So, we chose palliative care, and evaluated each situation on a case by case basis.

Then came hospice. A wonderful, life changing event for both Dad and I. I will talk more about it at a future date.

I couldn't keep him alive forever; but I needed to make choices for HIM, not for ME. In his final illness, I could have panicked and set him to the ER for bleeding that was making him weak. But to prolong a life via such measurses, only for another few days. . . .seemed wrong.

And so it went.

See hospice professionals for a view into what it means. . . .


Oceanbum
Posted: Monday, April 13, 2015 9:52 AM
Joined: 3/11/2012
Posts: 433


King Boo,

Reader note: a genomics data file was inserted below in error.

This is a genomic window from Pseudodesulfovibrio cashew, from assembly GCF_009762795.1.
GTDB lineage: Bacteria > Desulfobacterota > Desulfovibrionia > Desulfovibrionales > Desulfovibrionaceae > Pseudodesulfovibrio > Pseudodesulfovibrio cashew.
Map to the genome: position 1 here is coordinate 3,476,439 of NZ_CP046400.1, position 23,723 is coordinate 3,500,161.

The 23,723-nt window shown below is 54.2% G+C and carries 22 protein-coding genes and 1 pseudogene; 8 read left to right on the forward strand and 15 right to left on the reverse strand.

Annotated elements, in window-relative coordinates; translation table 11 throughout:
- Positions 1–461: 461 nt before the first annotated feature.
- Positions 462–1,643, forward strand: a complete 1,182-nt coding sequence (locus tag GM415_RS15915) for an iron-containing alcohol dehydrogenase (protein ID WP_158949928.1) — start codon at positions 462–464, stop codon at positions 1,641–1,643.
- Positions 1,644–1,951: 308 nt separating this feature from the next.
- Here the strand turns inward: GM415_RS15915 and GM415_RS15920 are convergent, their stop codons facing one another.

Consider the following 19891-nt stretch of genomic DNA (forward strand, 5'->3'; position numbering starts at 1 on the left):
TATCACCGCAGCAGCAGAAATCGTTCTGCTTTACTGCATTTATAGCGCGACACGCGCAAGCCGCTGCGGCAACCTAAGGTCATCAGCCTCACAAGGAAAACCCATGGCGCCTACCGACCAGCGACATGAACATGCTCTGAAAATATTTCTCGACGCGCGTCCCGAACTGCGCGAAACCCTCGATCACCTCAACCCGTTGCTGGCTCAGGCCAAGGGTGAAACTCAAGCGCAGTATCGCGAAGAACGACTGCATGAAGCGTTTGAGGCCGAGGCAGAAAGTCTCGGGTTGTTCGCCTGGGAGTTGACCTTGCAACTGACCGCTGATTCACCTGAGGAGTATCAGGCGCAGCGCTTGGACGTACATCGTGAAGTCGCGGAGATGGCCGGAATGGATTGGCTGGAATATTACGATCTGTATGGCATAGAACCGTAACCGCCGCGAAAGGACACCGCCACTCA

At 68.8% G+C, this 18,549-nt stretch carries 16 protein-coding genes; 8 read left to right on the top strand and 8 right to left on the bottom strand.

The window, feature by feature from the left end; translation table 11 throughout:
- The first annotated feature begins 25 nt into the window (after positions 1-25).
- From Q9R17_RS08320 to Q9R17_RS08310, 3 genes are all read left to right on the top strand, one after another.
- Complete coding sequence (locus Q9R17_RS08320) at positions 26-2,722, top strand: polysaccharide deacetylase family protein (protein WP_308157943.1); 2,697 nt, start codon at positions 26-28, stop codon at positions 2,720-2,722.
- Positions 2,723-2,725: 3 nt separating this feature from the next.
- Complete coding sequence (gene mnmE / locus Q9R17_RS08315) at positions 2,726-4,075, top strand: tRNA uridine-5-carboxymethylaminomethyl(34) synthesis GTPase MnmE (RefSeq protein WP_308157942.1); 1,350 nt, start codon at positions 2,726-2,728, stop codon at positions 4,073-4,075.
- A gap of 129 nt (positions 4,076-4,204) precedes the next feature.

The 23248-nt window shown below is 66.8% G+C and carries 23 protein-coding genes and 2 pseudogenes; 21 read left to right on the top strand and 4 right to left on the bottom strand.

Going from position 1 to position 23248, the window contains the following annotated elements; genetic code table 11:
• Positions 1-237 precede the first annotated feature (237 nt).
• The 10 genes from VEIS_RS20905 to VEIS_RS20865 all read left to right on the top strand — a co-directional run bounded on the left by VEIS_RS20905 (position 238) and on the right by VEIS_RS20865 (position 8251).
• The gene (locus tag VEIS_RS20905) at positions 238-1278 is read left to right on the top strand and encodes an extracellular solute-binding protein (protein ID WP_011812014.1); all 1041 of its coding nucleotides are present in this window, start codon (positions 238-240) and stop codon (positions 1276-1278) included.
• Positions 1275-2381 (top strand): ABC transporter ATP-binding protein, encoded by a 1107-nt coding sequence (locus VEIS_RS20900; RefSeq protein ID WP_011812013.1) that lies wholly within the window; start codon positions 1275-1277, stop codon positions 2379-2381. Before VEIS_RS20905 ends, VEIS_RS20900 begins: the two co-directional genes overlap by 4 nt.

Your post did touch on a subject I didn't really mention too much in my post. When Dad was in the hospital he started out in the ER. We took him there by squad because we thought he was getting dehydrated. He had lost his appetite, wasn't eating or sleeping and just seemed out of sorts. We even thought he had maybe had a small stroke. We never thought for a second about cancer. I mean this man walked 3 miles a day, had a heart as healthy as anybody half his age if not healthier, he was just a little run down and had been depressed over losing Mom. We were stunned when the doctor said he was looking for cancer. Then to find out just how much it had spread throughout his body was such a devastation. It was 11 days from the day we took him to the ER until the day he passed. So we went from ER, to hospital care, to palliative care, to the next day would have been hospice care. Once the doctors told him that there was no surgery that could help him, and chemo would only make him sicker if it didn't kill him at that point he chose comfort care. From the time they moved him from a hospital room to a palliative care room things changed drastically. No more taking blood, no more tests, no more poking and prodding. Only a very regimented pain medication schedule. They made sure that he had the pain meds he needed when he needed them. Our family had full and total access to him and the nurses and doctors at all times. We had family members with him around the clock the whole time he was in comfort care. The doctor we had in comfort care was awesome as well. He gave us everything straight up and didn't sugarcoat anything. He told us what to expect and pretty much when to expect it. I can't say enough about our experience with palliative care. And our experience with Hospice with my Mom was just as positive.